On November 18th, 1997, Metallica released its seventh studio album “Reload.”
The record included the final 13 songs that were written during the “Load” sessions in which the 27 total songs were initially conceived as a double album.
Once the band decided a double was too ambitious of a project, they selected the songs that were further along in the recording process to include on Load and circled back to complete the rest to include on “Reload”
So in Honor of the anniversary of “Reload’s” release here is my track-by-track review.
“Reload” opens up with the absolutely barbarous track “Fuel.” The energy on this song harkens back to the days of “Kill ‘em All” where the band approached songwriting with reckless abandon.
Lars Ulrich’s performance on this track can best be described as positively “Thundering.” The drums sound fantastic as they set the breakneck speed of the song and play off the riffs perfectly.
The Memory Remains
“Memory” has remained a live staple in Metallica shows since its release and it is easy to see why. With a nice mid-tempo beat, mixed with a slick main riff, that bleeds into a great sing-along section, it is a textbook example of how simplicity can stay on par with intricacy.
The highlight of this track for me is when Hetfield spits out “Ash to Ash, Dust to Dust, Fade to black, the memory remains” In front of a nice and heavy palm-muted guitar at the 2:50 mark.
Give the video a view of how much coolness the band was oozing. Just maybe avoid the performance of the song on SNL when things did not go as planned.
“Dance” kicks off with a heavy, dirty, groovy bass line, that leads into one of the heaviest songs in the Metallica Catalogue. This track reeks of a dark atmosphere and is one of the strongest on the record.
Producer Bob Rock and the band really peppered “Dance” with plenty of fills and dubs that leave me still finding new things to grab my attention 24 years later.
The song captured some of the finest guitar work of this era from Kirk Hammet. The solos are not overly complicated but fit perfectly Infront of what the rest of the group is playing.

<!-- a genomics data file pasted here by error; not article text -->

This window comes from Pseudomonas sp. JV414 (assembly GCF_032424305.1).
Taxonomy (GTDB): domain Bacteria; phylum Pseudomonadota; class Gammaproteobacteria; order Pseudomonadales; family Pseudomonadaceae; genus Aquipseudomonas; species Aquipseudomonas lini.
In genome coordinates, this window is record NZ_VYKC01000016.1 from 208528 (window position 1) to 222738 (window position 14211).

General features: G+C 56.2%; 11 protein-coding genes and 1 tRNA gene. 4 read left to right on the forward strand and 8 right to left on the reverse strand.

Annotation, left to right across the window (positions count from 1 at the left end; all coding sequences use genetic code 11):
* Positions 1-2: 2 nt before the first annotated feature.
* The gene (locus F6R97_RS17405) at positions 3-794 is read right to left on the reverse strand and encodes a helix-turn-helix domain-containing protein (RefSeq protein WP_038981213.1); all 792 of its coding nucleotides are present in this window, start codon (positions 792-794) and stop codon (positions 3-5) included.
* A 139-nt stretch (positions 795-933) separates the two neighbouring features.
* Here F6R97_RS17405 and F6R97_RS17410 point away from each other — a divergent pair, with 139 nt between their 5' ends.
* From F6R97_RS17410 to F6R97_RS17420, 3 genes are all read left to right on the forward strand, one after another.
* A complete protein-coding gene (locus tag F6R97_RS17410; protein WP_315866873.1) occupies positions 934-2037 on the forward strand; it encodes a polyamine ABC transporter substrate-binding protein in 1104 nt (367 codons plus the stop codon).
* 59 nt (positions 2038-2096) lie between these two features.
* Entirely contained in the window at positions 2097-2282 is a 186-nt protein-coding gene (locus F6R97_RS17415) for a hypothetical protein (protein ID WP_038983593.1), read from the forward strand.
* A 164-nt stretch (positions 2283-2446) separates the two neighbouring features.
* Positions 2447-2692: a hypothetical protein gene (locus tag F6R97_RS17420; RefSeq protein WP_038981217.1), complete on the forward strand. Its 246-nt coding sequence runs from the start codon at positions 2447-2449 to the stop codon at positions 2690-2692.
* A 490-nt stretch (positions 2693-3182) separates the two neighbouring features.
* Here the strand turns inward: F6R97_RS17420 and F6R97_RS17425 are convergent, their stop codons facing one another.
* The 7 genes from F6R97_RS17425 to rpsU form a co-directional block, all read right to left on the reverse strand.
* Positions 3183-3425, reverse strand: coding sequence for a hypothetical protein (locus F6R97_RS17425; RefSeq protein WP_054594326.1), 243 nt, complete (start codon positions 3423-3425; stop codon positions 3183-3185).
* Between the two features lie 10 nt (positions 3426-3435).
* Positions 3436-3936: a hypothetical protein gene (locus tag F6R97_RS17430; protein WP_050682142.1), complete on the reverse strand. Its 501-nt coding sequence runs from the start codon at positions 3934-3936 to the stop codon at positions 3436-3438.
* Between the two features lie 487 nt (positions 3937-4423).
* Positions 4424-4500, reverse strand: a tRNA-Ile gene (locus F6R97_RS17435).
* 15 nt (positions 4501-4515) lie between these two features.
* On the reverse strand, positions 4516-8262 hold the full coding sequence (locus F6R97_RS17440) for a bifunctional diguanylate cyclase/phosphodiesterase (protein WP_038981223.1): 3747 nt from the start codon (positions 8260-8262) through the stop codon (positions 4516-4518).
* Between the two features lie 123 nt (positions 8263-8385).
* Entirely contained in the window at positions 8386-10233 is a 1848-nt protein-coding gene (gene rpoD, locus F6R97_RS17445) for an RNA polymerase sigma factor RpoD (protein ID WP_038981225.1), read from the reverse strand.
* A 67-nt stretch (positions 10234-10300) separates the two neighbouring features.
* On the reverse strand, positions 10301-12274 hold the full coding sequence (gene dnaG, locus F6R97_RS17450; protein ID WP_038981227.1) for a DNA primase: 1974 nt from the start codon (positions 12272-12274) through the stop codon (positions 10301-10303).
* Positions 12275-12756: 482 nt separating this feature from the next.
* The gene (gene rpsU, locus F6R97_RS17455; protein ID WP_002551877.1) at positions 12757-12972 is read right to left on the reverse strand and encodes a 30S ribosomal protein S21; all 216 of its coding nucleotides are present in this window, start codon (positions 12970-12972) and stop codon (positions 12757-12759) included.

The Unforgiven II
The second part of the eventual “Unforgiven” trilogy is a nice deviation from the first three songs on the record. To date, the song has been performed six times, five of which occurred in 2015. The first performance at the 1997 Billboard Music Awards was… and explains why the band shied away from incorporating it into their live sets.
The song follows the traditional clean verse, heavy chorus formula, but each verse introduces some different sounds and keeps things interesting.
The crunch on the chorus guitars is spectacular and post solo breakdown has one of Hetfield’s strongest vocal performances on the record.
Better Than You
I am still perplexed at how “Better than you” snagged the band a Grammy award in 1999 for Best Metal Performance. Either the song was that good or the competition was that bad, I will let you be the judge.
“Better” has a solid opening build and strong verse/chorus. The song runs on a bit too long and becomes hyper-repetitive. The edited version released on the single is a tad more palatable but either way, the bridge section kills the vibe for me.
On Slither Hetfield is embracing parenthood, with lyrics focused on Puppets, Tap Shoes, Clowns, and snakes. The highlights of this song are the solos and fills that Hetfield and Hammett provide us with.
Littered amongst the lines focused on children’s paraphernalia, Hetfield doles out some great wisdom with the lines “Don’t send your eyes to the sun, you might blind them” and “Have your heroes disappeared?”
Carpe Diem Baby
“Baby” is my favourite song on Reload. There is so much to like about this track that I could write an entire appreciation post focused on just this one song.
It is not often that I find a song where I would not change anything, and this is one of those occasions.
I will not gush too much over this track and just focus on my favourite part which is the pre-solo breakdown where Hetfield screams “Ah, Suck It,” it fits the attitude of the song perfectly.